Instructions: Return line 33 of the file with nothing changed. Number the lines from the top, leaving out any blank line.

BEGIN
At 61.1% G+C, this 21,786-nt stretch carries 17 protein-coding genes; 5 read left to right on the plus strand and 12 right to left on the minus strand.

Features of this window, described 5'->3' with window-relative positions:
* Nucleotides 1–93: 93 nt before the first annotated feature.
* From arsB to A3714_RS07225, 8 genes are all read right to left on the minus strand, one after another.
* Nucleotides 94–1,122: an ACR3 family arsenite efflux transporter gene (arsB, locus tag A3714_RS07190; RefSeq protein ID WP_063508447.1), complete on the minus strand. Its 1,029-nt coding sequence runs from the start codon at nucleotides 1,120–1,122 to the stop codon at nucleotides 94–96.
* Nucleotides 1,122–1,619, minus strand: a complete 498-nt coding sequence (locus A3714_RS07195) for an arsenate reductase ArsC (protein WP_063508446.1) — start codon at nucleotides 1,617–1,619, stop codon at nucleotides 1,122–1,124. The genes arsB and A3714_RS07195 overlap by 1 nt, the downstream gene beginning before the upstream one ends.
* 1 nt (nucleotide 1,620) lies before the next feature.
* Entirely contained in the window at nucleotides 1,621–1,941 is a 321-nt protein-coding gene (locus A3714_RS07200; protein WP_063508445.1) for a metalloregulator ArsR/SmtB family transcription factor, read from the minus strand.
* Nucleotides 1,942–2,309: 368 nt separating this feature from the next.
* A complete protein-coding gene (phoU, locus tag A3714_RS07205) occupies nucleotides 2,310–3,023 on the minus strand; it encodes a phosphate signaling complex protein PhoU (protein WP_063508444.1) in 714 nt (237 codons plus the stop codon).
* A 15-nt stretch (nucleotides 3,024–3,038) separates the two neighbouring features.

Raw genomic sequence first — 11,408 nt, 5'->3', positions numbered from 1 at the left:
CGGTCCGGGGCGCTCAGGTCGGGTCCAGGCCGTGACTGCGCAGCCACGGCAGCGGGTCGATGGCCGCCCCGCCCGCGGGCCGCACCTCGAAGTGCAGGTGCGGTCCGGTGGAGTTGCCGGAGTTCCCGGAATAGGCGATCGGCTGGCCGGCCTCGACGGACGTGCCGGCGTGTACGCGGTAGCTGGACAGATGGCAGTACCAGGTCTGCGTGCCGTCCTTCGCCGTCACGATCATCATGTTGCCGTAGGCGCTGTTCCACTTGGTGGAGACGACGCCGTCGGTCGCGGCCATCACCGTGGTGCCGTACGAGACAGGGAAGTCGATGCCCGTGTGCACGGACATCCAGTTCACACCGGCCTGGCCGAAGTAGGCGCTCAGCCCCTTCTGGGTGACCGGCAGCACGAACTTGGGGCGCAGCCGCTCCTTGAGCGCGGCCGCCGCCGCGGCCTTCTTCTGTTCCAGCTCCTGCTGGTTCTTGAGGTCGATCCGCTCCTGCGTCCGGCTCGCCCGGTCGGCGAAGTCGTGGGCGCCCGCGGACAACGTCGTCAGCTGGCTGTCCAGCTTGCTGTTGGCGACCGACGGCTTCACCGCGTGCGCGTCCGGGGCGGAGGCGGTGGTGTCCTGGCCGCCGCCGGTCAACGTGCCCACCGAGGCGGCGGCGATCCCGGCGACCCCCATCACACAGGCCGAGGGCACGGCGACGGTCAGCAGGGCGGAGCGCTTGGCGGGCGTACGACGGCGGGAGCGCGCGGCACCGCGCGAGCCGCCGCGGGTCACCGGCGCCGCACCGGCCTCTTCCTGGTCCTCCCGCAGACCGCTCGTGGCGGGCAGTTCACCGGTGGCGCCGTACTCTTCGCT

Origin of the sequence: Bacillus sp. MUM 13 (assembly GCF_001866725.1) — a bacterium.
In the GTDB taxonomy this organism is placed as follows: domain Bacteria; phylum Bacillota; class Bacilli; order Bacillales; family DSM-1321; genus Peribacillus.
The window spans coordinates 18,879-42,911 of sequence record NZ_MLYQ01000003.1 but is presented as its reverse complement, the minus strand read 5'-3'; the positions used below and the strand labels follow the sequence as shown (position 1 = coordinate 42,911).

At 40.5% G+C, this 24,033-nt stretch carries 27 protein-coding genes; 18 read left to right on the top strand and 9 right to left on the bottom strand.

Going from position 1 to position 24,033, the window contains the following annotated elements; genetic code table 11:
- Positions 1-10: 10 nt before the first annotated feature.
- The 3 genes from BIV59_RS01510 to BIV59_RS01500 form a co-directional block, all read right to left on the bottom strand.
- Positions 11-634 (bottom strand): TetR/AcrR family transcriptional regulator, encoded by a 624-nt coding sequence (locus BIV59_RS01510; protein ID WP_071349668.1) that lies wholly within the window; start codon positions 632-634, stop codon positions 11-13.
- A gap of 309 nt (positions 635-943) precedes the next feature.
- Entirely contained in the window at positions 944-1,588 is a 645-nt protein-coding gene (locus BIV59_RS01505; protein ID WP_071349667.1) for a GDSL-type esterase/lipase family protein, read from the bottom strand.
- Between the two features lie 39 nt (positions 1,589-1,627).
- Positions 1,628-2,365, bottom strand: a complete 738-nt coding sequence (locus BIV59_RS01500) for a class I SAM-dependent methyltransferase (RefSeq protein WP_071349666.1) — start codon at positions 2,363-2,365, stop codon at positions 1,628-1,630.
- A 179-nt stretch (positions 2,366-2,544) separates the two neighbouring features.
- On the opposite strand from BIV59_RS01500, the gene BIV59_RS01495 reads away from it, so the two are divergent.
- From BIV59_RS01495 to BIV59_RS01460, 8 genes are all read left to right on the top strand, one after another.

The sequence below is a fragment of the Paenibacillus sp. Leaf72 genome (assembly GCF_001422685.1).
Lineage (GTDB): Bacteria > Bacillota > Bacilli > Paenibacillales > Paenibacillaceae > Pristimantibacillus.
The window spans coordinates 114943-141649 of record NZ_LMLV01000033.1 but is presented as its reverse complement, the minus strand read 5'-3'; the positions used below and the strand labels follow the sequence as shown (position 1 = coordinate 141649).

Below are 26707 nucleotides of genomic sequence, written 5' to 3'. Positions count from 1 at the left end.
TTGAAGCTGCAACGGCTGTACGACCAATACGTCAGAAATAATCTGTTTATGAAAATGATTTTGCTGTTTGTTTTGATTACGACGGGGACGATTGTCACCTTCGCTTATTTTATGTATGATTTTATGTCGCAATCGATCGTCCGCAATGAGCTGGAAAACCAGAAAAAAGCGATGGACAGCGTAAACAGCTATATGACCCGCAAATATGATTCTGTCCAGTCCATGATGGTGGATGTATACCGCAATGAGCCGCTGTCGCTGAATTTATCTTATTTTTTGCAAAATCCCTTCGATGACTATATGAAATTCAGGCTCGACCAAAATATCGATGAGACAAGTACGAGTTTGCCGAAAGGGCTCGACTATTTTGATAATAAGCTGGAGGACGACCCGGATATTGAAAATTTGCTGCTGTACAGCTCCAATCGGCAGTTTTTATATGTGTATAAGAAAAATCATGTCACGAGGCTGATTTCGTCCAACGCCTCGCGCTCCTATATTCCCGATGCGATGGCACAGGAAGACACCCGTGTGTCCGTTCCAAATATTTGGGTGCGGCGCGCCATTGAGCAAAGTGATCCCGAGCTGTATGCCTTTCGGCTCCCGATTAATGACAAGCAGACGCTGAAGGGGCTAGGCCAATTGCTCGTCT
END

TTGAAGCTGCAACGGCTGTACGACCAATACGTCAGAAATAATCTGTTTATGAAAATGATTTTGCTGTTTGTTTTGATTACGACGGGGACGATTGTCACCTTCGCTTATTTTATGTATGATTTTATGTCGCAATCGATCGTCCGCAATGAGCTGGAAAACCAGAAAAAAGCGATGGACAGCGTAAACAGCTATATGACCCGCAAATATGATTCTGTCCAGTCCATGATGGTGGATGTATACCGCAATGAGCCGCTGTCGCTGAATTTATCTTATTTTTTGCAAAATCCCTTCGATGACTATATGAAATTCAGGCTCGACCAAAATATCGATGAGACAAGTACGAGTTTGCCGAAAGGGCTCGACTATTTTGATAATAAGCTGGAGGACGACCCGGATATTGAAAATTTGCTGCTGTACAGCTCCAATCGGCAGTTTTTATATGTGTATAAGAAAAATCATGTCACGAGGCTGATTTCGTCCAACGCCTCGCGCTCCTATATTCCCGATGCGATGGCACAGGAAGACACCCGTGTGTCCGTTCCAAATATTTGGGTGCGGCGCGCCATTGAGCAAAGTGATCCCGAGCTGTATGCCTTTCGGCTCCCGATTAATGACAAGCAGACGCTGAAGGGGCTAGGCCAATTGCTCGTCT